Matter of Laugh or Death
By Bill Dunn
Interesting observations on this thing we call life
ON THE ROAD AGAIN
Since getting a new job in sales last fall, I have been traveling area highways to the tune of 1,200 miles per week. In that time I’ve made a few observations:
· It is critical—I mean absolutely critical—to learn the locations of all the rest areas, diners, and fast food restaurants in your territory. To quote a great thinker (I believe it was Shakespeare), “Finding oneself miles from the nearest restroom as the breakfast burritos kick in, is the cruelest of fates.”
· A particular fast food restaurant chain, which for legal reasons I’m not allowed to identify (other than to say the name rhymes with “bick-bonalds”), posts a sign in the men’s room: “This facility is inspected by a manager every half hour.” I think they meant to say every half century, unless they define “inspected” as running in to use the urinal while ignoring the “All employees must wash hands before returning to work” sign. Also, I now know where fast food places make their bulk purchases of toilet paper: Home Depot’s sandpaper aisle.
· Apparently fast food restaurants are now forbidden by law to hire anyone even partially fluent in English. One time when I said, “No cheese on that, please,” the young lady smiled and gave me a handful of ketchup packets. Each time I repeated my request, she gave me another handful. When it got to the point where I was about to become the East Coast distributor for the H.J. Heinz Company, I finally said, “Si, I want cheese on that after all.”
· Most motorists now use sign language to ensure there is no lapse in communication. The most common gesture is a variation of the “We’re number one!” salute. There are two options: the two-fisted gesture while steering with your knees, or the one-hand-flips-the-bird-while-the-other-hand-pounds-the-car-horn technique.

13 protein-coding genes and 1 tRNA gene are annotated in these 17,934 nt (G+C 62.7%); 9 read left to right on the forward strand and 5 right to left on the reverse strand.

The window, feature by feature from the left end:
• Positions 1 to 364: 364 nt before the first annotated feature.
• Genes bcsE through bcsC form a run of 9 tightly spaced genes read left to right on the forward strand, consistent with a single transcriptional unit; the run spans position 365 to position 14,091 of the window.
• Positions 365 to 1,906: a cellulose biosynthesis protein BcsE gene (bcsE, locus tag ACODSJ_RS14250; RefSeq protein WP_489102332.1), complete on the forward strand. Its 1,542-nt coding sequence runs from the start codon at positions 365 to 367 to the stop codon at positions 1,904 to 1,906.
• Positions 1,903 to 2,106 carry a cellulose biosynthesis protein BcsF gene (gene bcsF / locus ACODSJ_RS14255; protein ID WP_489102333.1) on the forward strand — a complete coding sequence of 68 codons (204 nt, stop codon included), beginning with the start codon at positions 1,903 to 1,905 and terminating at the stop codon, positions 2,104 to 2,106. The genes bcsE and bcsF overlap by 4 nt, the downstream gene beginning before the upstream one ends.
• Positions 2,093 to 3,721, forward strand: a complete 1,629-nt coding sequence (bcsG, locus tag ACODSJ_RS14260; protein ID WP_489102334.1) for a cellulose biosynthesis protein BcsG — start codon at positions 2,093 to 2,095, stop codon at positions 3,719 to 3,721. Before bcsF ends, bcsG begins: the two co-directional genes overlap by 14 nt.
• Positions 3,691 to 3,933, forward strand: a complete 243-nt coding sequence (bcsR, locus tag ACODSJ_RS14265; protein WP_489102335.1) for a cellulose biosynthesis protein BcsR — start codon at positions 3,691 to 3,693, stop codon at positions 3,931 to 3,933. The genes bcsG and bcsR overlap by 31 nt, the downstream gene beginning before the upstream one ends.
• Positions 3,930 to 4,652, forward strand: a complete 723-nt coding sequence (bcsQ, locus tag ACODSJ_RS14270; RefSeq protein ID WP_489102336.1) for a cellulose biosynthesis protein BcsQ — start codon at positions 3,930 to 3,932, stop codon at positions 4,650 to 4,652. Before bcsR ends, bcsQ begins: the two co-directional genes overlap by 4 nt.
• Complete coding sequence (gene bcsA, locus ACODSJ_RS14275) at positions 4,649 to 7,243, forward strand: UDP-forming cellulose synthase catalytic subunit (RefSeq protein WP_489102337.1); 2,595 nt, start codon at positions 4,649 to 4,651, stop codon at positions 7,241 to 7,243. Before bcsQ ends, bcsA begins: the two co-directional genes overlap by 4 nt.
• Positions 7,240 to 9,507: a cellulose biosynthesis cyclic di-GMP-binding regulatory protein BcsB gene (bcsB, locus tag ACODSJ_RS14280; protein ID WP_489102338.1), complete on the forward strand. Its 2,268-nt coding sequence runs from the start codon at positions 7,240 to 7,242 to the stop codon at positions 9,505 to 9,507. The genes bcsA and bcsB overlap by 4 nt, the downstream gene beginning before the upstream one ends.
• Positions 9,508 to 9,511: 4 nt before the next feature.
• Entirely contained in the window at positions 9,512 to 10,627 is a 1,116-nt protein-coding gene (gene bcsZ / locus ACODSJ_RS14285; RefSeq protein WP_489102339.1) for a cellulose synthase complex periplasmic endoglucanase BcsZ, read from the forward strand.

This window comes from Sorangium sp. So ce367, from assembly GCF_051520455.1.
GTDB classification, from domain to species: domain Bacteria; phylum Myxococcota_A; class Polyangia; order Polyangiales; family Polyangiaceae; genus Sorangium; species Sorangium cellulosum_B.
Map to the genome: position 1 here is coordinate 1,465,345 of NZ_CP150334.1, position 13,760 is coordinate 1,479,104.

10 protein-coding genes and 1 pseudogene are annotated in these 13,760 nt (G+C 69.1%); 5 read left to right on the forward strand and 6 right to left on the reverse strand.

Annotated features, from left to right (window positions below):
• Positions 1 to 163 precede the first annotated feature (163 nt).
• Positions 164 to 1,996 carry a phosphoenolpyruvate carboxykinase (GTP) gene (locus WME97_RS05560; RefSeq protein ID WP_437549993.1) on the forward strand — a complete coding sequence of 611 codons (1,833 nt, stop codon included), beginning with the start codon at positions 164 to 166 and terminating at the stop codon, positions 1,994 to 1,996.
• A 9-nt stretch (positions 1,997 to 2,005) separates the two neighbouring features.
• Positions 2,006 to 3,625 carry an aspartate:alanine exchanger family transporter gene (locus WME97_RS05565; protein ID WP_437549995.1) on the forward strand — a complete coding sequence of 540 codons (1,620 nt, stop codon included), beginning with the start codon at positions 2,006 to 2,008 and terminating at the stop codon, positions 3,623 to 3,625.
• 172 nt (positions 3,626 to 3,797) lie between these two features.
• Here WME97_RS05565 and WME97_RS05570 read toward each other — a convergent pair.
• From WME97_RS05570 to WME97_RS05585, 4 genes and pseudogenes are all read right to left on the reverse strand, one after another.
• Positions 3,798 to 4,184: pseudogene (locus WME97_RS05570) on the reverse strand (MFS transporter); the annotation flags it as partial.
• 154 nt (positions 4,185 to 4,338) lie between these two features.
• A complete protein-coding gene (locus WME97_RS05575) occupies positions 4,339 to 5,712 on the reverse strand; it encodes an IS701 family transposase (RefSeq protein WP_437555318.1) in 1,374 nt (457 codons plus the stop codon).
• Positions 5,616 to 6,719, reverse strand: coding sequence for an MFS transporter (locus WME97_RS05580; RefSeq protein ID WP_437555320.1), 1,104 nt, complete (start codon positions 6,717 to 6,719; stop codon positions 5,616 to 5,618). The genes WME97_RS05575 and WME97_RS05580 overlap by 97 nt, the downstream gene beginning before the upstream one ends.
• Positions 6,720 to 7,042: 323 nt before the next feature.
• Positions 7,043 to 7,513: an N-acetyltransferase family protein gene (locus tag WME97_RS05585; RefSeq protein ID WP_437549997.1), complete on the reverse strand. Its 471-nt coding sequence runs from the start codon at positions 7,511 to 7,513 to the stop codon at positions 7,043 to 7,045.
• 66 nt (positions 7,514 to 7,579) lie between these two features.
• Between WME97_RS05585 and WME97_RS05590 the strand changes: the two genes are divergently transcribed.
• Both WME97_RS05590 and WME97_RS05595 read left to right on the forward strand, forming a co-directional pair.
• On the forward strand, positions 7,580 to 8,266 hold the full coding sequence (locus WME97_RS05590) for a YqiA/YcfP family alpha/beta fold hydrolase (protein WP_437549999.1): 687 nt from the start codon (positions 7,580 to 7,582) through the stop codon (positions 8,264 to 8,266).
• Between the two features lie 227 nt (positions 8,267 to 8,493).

· There are tons of bumper stickers out there these days. Since I travel a lot in New York state, I often see, “Hillary – Not here, not now, not ever!” I recently saw a bumper sticker with “JESUS LOVES YOU” and some small writing below it. As I pulled up closer to read the full text of the heart-warming message, I saw, “JESUS LOVES YOU – Everyone else thinks you’re an ***hole.” Yes, heart-warming. Stick-on emblems are also popular. There are Christian fish, Darwin fish, Christian fish swallowing Darwin fish, and Darwin fish in the process of evolving the “We’re number one” hand gesture. By far the most common item on vehicles are little window decals of Calvin, the mischievous kid from the “Calvin and Hobbes” comic strip. He is always shown peeing on something. Ford trucks have Calvin peeing on the Chevrolet symbol, and vice versa. He also pees on Nascar drivers, sports teams, and since I travel a lot in New York state, Hillary.
· License plates have become works of art. Most states now have many multi-colored styles, including sunsets, puppies, beaches, sailboats, and, occasionally, some letters and numbers to identify the vehicle. Plastic frames from car dealers hide key information on many license plates, so you get the impression a particular car is registered in the state of Ed’s Toyota World. Vanity plates are popular, and usually tell us a lot more than we really want to know about the driver. Recently I’ve seen: IMHORNY, HOTSTUF, and TRIALWYR. Someday soon I suppose we’ll see other disorders and sicknesses proclaimed in public with plates such as: SEXOFNDR, IMPOTNT, and BOSOXFAN.
· No matter how extensive your CD collection, when you’re behind the wheel for eight or nine hours a day, every disk you select falls into the “I just listened to that one” category. As a result, despite thousands of dollars worth of stereo equipment—a 10-disk CD changer, tape player, equalizer, power amp, and eight speakers—I find myself listening to the news on AM radio most of the time.
· All highway construction projects are scheduled to begin on the same morning I just have to be somewhere early. All projects take three times longer than expected to complete, except for those projects which are scheduled never to be completed (for example: I-95 in Stamford and Bridgeport, and I-287 in White Plains). All construction-related traffic jams begin just past the last rest stop for the next 75 miles (and always on one of those fateful breakfast burrito days).
No matter how tough it is out on the highways, being a road salesman offers one advantage the guys in the office will never experience: the joy of sincerely saying to a disgruntled customer, “Uh oh, I’m driving into a tunnel. We might get cut—” and then pressing the cell phone’s Power Off button.
|Home||Current Faith||Current Funnies||Faith Archive||Funnies Archive||Contact Bill|